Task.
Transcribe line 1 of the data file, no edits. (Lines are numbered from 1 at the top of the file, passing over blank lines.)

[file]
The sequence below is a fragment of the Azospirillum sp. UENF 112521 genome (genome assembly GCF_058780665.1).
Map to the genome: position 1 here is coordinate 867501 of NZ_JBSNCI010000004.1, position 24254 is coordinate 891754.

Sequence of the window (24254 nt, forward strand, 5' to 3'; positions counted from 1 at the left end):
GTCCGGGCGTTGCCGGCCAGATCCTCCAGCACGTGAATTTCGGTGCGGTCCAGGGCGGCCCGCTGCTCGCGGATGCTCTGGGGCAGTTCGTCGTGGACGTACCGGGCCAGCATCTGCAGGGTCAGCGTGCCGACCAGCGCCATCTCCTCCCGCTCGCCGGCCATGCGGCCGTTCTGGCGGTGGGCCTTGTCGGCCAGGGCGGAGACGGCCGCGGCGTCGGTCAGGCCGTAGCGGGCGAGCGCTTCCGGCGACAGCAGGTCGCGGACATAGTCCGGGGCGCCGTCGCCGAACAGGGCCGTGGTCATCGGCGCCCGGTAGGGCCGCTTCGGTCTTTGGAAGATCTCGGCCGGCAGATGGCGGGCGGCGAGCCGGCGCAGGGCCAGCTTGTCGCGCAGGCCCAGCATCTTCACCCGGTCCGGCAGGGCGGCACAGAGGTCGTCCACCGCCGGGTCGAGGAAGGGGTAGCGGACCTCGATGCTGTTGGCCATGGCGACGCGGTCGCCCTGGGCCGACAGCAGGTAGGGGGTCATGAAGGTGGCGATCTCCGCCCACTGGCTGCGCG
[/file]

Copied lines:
The sequence below is a fragment of the Azospirillum sp. UENF 112521 genome (genome assembly GCF_058780665.1).